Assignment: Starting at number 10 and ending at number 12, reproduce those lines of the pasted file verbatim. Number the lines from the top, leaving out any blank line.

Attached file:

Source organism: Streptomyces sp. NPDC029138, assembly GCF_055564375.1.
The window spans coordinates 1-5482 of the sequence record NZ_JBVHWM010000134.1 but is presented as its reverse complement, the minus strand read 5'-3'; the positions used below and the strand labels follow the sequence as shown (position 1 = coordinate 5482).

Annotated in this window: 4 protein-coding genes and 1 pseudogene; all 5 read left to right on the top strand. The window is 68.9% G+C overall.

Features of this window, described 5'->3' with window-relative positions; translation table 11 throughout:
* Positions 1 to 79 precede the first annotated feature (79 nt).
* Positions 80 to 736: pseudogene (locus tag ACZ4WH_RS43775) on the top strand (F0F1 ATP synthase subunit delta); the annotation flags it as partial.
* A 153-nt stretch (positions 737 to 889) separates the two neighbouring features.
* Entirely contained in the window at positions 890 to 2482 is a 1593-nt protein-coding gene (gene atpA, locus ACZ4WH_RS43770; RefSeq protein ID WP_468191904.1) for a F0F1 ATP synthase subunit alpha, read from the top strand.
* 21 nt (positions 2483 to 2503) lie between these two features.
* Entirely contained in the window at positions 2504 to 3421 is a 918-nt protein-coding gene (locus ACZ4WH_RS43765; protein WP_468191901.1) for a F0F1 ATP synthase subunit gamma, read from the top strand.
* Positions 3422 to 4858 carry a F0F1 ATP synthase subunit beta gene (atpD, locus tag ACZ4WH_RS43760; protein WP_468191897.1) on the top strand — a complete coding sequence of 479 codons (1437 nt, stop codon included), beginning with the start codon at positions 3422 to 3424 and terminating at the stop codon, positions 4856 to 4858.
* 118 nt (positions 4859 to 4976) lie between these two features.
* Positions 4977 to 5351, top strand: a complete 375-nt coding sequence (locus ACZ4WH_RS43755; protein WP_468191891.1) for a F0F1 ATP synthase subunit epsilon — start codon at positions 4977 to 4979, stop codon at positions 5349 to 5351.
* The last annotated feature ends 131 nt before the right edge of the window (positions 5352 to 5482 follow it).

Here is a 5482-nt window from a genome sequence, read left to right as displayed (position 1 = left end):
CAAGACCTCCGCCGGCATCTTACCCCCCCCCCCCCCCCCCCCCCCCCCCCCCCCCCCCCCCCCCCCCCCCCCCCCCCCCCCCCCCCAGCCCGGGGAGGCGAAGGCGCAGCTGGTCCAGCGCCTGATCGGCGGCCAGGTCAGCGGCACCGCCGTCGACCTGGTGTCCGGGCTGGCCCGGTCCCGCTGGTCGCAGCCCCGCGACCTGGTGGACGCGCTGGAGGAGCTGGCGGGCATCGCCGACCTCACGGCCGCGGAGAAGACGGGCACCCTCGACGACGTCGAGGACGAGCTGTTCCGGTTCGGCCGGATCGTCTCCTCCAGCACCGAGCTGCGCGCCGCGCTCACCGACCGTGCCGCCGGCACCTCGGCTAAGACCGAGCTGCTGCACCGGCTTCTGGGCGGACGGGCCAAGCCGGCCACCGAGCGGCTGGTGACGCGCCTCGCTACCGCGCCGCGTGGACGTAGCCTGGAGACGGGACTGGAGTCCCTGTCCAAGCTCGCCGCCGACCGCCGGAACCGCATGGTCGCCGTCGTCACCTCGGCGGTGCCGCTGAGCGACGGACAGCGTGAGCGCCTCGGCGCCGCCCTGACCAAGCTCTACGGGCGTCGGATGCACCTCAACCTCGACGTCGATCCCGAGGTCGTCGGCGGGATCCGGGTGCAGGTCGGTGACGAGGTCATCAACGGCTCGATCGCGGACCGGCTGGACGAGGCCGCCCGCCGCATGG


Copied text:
* Entirely contained in the window at positions 2504 to 3421 is a 918-nt protein-coding gene (locus ACZ4WH_RS43765; protein WP_468191901.1) for a F0F1 ATP synthase subunit gamma, read from the top strand.
* Positions 3422 to 4858 carry a F0F1 ATP synthase subunit beta gene (atpD, locus tag ACZ4WH_RS43760; protein WP_468191897.1) on the top strand — a complete coding sequence of 479 codons (1437 nt, stop codon included), beginning with the start codon at positions 3422 to 3424 and terminating at the stop codon, positions 4856 to 4858.
* 118 nt (positions 4859 to 4976) lie between these two features.